Marketing Papers

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Technical Report

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Medical Decision Making





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Three experiments on the World Wide Web asked subjects to rate the severity of common health disorders such as acne or arthritis. People who had a disorder (“Haves”) tended to rate it as less severe than people who did not have it (“Not-haves”). Two explanations of this Have versus Not-have discrepancy were rejected. By one account, people change their reference point when they rate a disorder that they have. More precise reference points would, on this account, reduce the discrepancy, but, if anything, the discrepancy was larger. By another account, people who do not have the disorder focus on attributes that are most affected by it, and the discrepancy should decrease when people make ratings on several attributes. Again, if anything, the discrepancy increased when ratings were on separate attributes (combined by a weighted average). The discrepancy varied in size and direction across disorders. Subjects also thought that they would be less affected than others.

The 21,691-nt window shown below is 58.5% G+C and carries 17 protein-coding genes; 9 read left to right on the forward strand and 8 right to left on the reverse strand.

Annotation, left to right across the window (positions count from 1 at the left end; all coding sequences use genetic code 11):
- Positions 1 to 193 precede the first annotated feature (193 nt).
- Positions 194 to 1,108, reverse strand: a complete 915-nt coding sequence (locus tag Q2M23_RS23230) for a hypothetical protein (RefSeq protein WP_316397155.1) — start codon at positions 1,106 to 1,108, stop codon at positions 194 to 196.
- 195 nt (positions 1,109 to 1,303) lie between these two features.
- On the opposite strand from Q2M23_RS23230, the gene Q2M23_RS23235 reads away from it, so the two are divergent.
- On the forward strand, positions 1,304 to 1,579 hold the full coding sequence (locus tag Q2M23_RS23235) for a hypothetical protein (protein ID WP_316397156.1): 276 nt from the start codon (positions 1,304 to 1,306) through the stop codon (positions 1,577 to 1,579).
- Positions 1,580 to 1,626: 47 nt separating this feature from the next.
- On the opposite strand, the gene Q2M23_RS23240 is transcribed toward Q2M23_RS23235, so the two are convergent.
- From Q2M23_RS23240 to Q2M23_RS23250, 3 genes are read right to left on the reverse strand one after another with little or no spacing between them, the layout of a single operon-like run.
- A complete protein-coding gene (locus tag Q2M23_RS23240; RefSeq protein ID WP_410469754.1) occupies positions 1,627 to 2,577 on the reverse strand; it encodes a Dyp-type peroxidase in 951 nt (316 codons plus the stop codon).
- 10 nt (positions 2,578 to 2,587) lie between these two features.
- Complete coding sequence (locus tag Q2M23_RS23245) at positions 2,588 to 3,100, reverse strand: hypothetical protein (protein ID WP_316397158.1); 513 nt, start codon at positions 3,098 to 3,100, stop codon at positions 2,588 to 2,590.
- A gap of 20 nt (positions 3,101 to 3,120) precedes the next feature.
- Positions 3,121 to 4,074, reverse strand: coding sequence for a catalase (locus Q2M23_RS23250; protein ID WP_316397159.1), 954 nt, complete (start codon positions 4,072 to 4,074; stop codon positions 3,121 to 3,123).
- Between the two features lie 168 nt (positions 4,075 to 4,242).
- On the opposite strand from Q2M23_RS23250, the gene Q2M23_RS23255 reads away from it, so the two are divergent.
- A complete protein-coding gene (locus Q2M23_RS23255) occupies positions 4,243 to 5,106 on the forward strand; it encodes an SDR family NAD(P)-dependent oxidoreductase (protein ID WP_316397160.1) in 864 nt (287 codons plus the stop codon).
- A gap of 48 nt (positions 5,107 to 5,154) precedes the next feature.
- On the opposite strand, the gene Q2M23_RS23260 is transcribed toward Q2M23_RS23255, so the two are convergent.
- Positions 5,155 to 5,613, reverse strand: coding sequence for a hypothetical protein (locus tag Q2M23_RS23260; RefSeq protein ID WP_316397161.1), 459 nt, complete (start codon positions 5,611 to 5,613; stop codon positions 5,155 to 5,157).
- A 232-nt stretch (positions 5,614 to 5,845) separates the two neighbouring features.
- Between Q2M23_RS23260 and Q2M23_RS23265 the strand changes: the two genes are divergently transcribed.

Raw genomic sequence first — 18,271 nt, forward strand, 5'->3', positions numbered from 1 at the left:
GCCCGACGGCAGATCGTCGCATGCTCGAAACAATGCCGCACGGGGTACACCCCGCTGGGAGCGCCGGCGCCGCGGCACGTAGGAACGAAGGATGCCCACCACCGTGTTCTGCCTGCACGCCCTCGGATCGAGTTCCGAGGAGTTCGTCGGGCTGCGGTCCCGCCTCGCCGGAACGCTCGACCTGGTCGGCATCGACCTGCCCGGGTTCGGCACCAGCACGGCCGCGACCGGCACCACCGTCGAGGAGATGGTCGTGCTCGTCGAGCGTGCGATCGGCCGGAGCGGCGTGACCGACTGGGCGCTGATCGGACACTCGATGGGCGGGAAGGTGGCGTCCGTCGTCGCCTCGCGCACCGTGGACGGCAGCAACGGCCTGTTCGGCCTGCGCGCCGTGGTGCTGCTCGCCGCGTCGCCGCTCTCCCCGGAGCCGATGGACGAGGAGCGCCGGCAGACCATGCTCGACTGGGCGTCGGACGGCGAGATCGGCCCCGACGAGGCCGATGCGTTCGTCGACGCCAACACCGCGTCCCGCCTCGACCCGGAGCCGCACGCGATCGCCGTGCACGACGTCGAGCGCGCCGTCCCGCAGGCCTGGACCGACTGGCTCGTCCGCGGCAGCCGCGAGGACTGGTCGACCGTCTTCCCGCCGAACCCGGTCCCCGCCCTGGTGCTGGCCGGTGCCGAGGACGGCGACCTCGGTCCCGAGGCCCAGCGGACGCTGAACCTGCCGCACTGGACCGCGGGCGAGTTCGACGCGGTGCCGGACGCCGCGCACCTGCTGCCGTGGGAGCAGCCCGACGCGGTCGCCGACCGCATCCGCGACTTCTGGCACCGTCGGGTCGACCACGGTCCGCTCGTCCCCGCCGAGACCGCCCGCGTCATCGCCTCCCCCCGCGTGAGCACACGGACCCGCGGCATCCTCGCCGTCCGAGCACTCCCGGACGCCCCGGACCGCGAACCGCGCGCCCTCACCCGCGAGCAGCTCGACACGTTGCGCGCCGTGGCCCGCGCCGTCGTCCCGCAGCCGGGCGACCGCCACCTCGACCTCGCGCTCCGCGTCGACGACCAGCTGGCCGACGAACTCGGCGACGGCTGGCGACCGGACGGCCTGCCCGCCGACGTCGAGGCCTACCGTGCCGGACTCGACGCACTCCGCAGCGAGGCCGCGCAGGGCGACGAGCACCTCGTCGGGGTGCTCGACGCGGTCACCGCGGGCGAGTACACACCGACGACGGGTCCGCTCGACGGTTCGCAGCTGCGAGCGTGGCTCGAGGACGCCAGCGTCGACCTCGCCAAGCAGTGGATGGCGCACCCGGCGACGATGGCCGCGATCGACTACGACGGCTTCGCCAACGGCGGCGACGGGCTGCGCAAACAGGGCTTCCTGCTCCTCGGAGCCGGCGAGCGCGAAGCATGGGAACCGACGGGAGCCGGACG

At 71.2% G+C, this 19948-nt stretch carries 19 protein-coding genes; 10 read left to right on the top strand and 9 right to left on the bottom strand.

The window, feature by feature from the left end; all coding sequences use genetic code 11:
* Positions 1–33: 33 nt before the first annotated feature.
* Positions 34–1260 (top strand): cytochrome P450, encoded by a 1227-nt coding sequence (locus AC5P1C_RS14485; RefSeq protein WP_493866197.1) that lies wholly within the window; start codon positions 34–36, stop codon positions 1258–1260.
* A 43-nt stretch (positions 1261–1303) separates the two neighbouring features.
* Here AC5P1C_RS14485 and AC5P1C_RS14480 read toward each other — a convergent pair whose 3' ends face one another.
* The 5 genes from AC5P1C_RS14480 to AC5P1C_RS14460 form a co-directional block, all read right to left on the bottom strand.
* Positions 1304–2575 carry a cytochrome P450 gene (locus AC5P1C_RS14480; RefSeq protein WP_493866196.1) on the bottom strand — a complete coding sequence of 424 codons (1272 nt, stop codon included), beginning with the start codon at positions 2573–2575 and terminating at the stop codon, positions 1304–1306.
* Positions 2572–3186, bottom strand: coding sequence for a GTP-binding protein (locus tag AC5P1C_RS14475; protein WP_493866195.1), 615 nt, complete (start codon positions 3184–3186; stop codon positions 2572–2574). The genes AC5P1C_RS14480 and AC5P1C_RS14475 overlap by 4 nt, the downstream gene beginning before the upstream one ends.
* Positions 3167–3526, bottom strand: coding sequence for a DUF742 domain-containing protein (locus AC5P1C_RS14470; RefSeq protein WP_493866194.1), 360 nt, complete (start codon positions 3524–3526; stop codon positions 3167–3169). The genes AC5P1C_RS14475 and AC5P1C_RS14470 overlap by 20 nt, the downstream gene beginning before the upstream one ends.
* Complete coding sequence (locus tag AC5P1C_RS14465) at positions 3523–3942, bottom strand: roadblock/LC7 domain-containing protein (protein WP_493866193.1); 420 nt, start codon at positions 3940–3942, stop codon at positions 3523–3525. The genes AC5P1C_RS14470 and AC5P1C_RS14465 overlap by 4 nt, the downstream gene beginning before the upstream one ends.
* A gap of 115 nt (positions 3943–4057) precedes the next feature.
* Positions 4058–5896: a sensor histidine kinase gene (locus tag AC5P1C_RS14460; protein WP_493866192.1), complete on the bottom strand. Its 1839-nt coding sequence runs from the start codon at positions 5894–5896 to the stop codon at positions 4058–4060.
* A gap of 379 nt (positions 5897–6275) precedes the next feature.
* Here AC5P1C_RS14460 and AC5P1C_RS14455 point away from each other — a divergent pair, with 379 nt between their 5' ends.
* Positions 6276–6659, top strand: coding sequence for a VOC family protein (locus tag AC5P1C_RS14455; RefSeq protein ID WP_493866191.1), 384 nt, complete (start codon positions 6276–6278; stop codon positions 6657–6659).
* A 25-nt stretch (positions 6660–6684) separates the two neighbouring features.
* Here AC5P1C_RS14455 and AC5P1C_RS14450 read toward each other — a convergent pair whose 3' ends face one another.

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Baron, J., Asch, D.A., Fagerlin, A., Jepson, C., Loewenstein, G., Riis, J., Stineman, M.G., & Ubel, P.A., Effect of Assessment Method on the Discrepancy between Judgments of Health Disorders People Have and Do Not Have: A Web Study, Medical Decision Making 23, no. 5: pp. 422-434. Copyright © 2003 Society for Medical Decision Making. Reprinted by permission of SAGE Publications.

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adaptation, utility assessment, response shift, focusing illusion



Date Posted: 15 June 2018

This document has been peer reviewed.